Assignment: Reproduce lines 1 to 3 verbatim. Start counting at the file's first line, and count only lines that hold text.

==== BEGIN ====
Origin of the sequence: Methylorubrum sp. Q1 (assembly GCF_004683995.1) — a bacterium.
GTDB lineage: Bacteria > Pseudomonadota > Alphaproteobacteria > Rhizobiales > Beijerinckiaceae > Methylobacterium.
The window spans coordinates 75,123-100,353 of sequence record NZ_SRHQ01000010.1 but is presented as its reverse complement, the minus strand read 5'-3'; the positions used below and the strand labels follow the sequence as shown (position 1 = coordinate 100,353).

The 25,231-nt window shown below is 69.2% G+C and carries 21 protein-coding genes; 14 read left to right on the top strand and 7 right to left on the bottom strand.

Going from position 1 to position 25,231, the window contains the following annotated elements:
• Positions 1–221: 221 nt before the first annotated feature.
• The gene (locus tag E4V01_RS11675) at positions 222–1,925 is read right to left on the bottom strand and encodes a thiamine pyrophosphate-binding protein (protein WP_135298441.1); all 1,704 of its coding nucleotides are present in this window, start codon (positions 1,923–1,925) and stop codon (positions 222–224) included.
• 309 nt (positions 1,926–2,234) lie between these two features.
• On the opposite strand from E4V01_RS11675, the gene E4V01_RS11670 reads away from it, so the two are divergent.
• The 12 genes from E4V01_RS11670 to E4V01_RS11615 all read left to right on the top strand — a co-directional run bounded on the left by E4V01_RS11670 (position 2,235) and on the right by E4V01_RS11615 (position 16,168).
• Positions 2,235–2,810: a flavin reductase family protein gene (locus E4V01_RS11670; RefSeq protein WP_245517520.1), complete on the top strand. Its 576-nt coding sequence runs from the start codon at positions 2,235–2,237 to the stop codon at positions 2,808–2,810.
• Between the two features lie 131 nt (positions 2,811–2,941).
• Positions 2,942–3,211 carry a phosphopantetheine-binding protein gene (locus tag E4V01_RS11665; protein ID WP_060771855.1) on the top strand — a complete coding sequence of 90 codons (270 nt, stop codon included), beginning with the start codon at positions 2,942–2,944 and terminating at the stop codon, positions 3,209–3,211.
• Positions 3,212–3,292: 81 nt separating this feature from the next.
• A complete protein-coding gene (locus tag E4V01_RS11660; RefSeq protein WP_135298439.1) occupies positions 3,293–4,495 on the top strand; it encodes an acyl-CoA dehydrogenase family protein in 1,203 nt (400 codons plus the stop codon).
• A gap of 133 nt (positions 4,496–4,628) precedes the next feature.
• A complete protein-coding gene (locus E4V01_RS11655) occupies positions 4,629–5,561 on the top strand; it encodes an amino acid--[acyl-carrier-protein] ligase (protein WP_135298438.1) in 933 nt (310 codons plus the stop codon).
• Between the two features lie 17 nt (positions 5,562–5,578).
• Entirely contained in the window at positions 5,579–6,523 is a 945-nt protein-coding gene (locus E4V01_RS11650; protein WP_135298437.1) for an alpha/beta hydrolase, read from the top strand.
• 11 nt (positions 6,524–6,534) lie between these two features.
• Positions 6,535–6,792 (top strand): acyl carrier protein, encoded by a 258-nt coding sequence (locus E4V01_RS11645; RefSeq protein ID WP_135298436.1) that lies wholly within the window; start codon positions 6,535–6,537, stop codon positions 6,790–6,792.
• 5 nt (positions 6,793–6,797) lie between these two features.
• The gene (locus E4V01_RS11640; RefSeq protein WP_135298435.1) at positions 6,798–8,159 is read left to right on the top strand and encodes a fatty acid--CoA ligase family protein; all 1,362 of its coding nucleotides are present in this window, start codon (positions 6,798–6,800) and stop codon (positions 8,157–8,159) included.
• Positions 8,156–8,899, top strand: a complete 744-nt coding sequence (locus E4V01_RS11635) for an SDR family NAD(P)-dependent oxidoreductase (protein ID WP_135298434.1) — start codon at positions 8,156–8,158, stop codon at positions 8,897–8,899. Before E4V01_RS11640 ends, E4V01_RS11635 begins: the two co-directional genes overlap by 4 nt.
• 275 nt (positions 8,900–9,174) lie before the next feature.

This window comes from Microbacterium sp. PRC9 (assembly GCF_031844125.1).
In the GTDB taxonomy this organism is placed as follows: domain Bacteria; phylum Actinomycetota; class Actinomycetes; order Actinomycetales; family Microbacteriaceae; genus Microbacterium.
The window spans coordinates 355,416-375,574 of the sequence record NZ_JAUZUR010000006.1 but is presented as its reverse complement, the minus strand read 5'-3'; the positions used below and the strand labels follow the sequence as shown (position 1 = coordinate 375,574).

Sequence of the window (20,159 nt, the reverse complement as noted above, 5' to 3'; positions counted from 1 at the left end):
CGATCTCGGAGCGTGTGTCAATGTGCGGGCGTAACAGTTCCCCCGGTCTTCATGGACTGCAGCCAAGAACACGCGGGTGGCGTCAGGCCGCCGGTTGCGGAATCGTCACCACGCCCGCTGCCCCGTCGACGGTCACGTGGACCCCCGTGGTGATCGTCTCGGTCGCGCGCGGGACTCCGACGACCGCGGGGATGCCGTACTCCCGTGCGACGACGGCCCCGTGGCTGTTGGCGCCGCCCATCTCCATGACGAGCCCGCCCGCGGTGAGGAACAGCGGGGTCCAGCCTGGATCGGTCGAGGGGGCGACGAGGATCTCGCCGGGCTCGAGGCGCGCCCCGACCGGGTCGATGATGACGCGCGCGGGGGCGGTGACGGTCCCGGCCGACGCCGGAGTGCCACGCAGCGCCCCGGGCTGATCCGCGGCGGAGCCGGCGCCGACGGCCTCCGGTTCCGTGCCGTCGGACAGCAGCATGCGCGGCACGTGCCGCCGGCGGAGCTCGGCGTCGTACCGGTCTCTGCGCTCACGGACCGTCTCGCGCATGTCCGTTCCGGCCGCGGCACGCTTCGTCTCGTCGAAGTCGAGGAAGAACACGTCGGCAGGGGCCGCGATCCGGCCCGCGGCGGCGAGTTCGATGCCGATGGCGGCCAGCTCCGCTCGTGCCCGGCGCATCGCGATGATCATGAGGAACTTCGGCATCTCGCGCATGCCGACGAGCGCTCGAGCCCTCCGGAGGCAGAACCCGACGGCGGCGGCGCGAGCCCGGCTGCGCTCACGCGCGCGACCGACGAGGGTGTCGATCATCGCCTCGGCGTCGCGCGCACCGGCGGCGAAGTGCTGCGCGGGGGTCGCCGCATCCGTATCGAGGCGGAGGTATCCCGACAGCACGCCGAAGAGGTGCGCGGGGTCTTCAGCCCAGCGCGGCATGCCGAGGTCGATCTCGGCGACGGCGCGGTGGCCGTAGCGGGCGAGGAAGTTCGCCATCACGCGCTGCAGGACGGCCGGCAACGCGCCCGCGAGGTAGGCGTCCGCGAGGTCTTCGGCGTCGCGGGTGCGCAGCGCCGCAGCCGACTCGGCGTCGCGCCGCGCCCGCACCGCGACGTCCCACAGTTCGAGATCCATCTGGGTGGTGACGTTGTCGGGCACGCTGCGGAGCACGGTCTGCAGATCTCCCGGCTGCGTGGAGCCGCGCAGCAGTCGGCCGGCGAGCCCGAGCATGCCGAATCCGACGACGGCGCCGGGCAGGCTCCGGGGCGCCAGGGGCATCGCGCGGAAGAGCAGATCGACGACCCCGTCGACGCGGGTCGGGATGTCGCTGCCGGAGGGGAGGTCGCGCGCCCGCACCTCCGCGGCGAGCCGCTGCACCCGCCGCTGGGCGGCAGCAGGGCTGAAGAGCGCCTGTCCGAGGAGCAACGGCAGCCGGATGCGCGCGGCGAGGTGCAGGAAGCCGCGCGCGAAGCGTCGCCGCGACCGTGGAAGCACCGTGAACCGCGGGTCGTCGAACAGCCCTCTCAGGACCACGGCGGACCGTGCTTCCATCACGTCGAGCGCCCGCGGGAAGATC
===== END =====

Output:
Origin of the sequence: Methylorubrum sp. Q1 (assembly GCF_004683995.1) — a bacterium.
GTDB lineage: Bacteria > Pseudomonadota > Alphaproteobacteria > Rhizobiales > Beijerinckiaceae > Methylobacterium.
The window spans coordinates 75,123-100,353 of sequence record NZ_SRHQ01000010.1 but is presented as its reverse complement, the minus strand read 5'-3'; the positions used below and the strand labels follow the sequence as shown (position 1 = coordinate 100,353).